As the FCC crawls slowly towards a decision on net neutrality, I thought it would be useful to talk a bit about forbearance. Forbearance means restraining from doing something, and all of the proposals to protect net neutrality that involve Title II regulation require forbearance to some of the FCC’s rules.
The FCC is somewhat unique when it comes to regulation because Congress has given them the right for forbearance, meaning the FCC can selectively decide when to apply certain laws and regulations. Most federal agencies don’t have this power. But this makes sense for the FCC since they are regulating such diverse companies such as cable companies, telephone companies, cellular companies, fiber networks, microwave companies and a number of other niche technologies. It’s always been obvious that rules that make sense for one of these industries might not make any sense when applied to another one.
If the FCC was to put broadband providers under Title II this means subjecting them to all of the rules that are still in place from the Telecom Act of 1934 as well as many of the rules in the Telecom Act of 1996. It is the fear of having to comply with all of these rules that is causing the harsh reaction of ISPs to the idea of being regulated. (Well, that, or just the idea of being regulated at all).
Let’s look at one example of the kinds of rules that are required by the Telecom Act of 1934. That Act requires all telephone companies to issue tariffs. People tend to think of tariffs as a price list and a description of the products offered by a telephone company. But tariffs are much more than that. Tariffs include details of the way that a carrier must interact with its customer. Tariffs define things like how much notice you have to give a customer before you can disconnect them for non-payment. Tariffs require a carrier to give notice before changing rates, meaning that rates can’t be changed on the fly, but must wait for a period of time before being implemented. Tariffs also require nondiscrimination between customers, and that might be the biggest part of tariffs that scare ISPs, who routinely offer different deals to customers every day.
Additionally, every state has developed specific rules for what must be contained in tariffs filed in that state. This means that a nationwide ISP would have to file a different tariff in each state and follow different rules in each state. If forbearance is not applied to these parts of Title II then ISPs would not just be regulated by the FCC, but by each of the fifty states.
There are many parts of Title II that would also not make sense to apply to ISPs. For example, there are sections of the various Acts that look at things like protecting customers from obscene phone calls or the requirement to provide operator services that obviously don’t apply to data services.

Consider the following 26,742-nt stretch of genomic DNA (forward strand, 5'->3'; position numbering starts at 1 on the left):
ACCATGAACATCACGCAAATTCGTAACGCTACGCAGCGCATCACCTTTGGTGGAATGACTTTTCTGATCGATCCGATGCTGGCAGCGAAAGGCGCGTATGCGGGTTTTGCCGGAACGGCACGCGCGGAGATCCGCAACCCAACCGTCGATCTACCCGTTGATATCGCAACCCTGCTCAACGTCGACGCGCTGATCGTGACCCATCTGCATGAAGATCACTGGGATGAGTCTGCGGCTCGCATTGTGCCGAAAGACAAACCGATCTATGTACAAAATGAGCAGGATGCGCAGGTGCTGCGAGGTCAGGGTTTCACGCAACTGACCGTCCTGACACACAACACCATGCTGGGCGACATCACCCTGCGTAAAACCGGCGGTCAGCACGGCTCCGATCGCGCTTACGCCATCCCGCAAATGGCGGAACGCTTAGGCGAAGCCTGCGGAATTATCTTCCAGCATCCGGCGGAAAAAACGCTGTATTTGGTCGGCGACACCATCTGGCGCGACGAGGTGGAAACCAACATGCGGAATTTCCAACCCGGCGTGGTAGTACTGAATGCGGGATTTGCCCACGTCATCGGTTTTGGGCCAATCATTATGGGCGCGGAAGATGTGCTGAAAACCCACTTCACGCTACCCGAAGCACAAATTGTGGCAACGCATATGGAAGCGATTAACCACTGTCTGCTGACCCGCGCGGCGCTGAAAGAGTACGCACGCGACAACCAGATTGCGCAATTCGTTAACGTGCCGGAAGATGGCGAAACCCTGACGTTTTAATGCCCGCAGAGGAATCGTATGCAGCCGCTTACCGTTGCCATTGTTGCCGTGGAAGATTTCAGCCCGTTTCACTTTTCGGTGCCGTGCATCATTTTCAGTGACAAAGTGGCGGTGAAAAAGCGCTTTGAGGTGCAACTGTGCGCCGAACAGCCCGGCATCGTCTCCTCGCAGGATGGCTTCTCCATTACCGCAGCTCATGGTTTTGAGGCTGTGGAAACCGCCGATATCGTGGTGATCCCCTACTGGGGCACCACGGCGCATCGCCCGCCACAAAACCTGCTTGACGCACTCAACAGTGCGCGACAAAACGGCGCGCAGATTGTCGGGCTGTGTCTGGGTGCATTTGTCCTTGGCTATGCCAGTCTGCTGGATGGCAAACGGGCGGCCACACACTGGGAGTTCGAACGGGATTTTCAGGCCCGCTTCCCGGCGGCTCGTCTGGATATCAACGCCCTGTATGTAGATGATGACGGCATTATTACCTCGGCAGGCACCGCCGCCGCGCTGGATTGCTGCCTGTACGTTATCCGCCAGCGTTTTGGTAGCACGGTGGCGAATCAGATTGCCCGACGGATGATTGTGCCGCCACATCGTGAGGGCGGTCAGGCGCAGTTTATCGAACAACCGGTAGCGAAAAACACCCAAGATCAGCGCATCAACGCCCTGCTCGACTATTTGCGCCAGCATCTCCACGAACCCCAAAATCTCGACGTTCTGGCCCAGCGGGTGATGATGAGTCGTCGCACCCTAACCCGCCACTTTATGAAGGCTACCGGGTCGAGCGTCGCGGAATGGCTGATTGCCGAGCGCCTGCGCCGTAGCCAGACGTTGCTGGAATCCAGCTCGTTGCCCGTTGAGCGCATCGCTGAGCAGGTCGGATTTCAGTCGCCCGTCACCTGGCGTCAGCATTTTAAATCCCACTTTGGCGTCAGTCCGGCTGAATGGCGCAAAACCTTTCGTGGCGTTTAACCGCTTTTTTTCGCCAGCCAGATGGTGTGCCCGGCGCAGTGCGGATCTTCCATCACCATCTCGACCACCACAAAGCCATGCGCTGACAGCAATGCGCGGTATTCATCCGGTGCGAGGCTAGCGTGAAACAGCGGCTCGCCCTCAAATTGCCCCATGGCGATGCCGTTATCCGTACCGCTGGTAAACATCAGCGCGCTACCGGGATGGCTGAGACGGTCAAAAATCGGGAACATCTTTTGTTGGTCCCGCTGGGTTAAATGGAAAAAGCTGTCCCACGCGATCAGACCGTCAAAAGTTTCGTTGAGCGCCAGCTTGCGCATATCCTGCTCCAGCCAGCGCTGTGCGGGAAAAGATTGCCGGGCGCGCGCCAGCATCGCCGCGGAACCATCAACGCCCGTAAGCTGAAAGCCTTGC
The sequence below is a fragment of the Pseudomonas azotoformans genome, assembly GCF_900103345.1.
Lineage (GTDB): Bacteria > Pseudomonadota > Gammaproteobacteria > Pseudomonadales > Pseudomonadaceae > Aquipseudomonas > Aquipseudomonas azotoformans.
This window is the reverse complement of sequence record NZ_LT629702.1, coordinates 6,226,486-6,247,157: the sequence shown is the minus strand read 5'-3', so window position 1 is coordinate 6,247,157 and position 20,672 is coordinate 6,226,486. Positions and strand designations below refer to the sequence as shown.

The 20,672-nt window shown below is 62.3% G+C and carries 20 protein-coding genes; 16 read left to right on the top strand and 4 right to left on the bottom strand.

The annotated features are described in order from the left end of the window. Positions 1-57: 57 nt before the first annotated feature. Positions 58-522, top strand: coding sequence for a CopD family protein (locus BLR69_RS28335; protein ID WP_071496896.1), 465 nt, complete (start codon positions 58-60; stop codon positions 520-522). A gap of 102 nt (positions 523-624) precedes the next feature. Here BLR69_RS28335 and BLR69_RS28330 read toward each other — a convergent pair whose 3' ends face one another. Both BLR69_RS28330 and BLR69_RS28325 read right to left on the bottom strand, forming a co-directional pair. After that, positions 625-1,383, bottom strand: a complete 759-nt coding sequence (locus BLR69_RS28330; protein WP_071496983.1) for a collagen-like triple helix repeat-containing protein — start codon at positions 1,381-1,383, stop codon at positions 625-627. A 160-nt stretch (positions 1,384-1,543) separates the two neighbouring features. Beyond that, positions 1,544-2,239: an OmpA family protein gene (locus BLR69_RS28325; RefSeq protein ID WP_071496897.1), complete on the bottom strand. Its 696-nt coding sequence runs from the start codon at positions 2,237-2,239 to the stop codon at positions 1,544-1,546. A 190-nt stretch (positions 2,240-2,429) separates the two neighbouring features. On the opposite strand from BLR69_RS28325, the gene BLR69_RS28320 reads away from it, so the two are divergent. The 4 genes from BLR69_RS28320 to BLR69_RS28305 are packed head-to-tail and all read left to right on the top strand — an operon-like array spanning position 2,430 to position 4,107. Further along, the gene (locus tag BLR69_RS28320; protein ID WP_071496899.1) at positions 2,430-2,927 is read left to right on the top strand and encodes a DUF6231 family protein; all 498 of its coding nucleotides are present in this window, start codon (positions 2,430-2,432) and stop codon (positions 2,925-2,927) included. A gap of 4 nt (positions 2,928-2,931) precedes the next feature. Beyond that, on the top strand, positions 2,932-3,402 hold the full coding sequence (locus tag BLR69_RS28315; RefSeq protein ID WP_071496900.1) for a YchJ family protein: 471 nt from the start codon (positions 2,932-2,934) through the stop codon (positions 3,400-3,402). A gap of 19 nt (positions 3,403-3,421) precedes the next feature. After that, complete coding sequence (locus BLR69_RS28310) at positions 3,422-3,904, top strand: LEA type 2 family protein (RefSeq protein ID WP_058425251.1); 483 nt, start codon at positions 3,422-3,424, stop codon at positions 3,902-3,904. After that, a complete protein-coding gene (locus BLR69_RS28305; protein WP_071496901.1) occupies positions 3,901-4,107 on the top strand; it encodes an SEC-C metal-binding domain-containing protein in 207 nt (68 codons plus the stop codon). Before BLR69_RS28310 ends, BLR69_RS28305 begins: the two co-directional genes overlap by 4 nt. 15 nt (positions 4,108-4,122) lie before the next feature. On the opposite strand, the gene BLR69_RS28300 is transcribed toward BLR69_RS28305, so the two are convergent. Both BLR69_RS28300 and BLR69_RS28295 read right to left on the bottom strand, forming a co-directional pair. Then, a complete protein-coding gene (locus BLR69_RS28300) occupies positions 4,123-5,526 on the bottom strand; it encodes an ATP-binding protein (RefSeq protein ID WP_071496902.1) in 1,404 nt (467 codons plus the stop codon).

But there are other requirements that have the ISPs running scared. For example, the Telecom Act of 1996 requires the large telephone companies to unbundle their networks and to give access of their networks to competitors. And this does not just apply to telephone lines but also to DSL. There is no reason why this could not be applied to cable companies to bring competition into the data market. And there are related rules that regulate things like collocation and that require interconnections between carriers that exchange voice and data traffic.
There are yet other portion of the Title II rules where it is not clear if forbearance ought to be applied. For example, the FCC requires jurisdictional separation of revenues and costs to determine what is under the control of the FCC versus the control of states. Would the FCC just declare broadband to be an Interstate service to keep it all under their control? That is what has been done with DSL, and yet the states are still involved in many aspects of regulating DSL.
It appears to me like the idea of forbearance in this case is going to be extremely complicated. There are repercussions for deciding to forbear or not to forbear different parts of the existing telecom rules. It’s a huge puzzle to solve, and I am going to guess that every decision to forbear or not forbear will present a chance for legal challenge.
But the FCC forbears things all of the time. In fact, there is a legal process that allows for carriers to ask for forbearance from a specific rule, and if the FCC does not act within a year then the forbearance is assumed to be granted.
We already know that Verizon and AT&T are threatening to sue the FCC should they try to regulate broadband under Title II. Even should the FCC be able to win such a challenge, they would have to expect a decade where ISPs are constantly asking for additional forbearance from whatever regulation the FCC chooses to apply to broadband. If nothing else, this sounds like a full employment act for telecom lawyers.